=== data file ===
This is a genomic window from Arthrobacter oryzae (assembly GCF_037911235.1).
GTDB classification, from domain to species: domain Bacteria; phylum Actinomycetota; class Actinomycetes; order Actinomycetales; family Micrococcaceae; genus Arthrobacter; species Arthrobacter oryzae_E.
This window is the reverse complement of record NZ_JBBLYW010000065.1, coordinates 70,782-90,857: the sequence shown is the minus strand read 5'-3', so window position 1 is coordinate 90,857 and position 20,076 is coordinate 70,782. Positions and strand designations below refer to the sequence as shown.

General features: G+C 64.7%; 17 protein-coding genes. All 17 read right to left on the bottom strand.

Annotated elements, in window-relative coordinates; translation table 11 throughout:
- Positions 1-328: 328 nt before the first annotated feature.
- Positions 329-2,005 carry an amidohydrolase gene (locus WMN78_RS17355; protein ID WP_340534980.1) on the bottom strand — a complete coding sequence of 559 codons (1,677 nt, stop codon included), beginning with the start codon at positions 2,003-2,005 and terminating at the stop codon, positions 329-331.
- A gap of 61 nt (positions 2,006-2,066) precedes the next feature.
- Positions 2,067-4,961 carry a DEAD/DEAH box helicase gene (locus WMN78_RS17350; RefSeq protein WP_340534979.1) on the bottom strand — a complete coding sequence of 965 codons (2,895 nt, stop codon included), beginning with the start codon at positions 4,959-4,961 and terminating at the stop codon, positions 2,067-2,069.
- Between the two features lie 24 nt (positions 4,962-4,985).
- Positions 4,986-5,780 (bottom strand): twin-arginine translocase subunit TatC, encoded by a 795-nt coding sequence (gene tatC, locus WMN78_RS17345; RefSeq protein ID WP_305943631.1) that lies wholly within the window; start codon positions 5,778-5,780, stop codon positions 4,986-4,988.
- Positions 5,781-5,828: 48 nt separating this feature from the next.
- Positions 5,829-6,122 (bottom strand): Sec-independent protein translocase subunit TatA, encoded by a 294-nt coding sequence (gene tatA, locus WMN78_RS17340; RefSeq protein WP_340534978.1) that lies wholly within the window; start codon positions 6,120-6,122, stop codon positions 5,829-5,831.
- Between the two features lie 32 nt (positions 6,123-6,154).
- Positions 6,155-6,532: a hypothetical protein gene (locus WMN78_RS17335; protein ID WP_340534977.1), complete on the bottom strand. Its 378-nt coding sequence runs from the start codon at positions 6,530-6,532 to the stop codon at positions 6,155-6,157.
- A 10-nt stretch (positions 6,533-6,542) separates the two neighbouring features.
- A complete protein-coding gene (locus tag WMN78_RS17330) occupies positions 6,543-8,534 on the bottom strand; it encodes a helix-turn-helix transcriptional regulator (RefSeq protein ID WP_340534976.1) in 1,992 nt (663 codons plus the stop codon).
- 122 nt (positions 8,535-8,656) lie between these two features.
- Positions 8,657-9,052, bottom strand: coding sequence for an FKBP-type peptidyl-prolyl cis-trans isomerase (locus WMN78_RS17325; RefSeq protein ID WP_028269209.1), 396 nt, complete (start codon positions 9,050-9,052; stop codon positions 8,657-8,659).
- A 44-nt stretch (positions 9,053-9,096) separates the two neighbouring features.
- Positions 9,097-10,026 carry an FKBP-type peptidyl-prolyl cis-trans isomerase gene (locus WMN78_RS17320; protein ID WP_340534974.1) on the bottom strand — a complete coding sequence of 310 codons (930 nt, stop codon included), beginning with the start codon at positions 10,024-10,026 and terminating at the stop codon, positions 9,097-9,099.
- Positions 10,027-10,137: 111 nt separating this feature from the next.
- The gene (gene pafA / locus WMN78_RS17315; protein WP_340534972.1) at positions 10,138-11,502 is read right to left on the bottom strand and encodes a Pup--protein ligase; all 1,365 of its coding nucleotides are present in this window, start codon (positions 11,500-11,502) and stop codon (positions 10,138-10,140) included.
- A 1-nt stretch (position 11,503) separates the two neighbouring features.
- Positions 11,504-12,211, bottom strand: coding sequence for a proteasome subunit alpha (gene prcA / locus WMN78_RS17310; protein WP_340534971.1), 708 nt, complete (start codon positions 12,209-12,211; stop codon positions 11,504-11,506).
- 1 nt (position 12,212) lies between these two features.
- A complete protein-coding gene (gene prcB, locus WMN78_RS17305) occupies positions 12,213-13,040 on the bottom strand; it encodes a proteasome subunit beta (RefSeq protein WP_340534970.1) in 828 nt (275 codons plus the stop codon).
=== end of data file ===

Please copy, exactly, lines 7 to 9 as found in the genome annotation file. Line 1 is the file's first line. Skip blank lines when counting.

- Positions 329-2,005 carry an amidohydrolase gene (locus WMN78_RS17355; protein ID WP_340534980.1) on the bottom strand — a complete coding sequence of 559 codons (1,677 nt, stop codon included), beginning with the start codon at positions 2,003-2,005 and terminating at the stop codon, positions 329-331.
- A gap of 61 nt (positions 2,006-2,066) precedes the next feature.
- Positions 2,067-4,961 carry a DEAD/DEAH box helicase gene (locus WMN78_RS17350; RefSeq protein WP_340534979.1) on the bottom strand — a complete coding sequence of 965 codons (2,895 nt, stop codon included), beginning with the start codon at positions 4,959-4,961 and terminating at the stop codon, positions 2,067-2,069.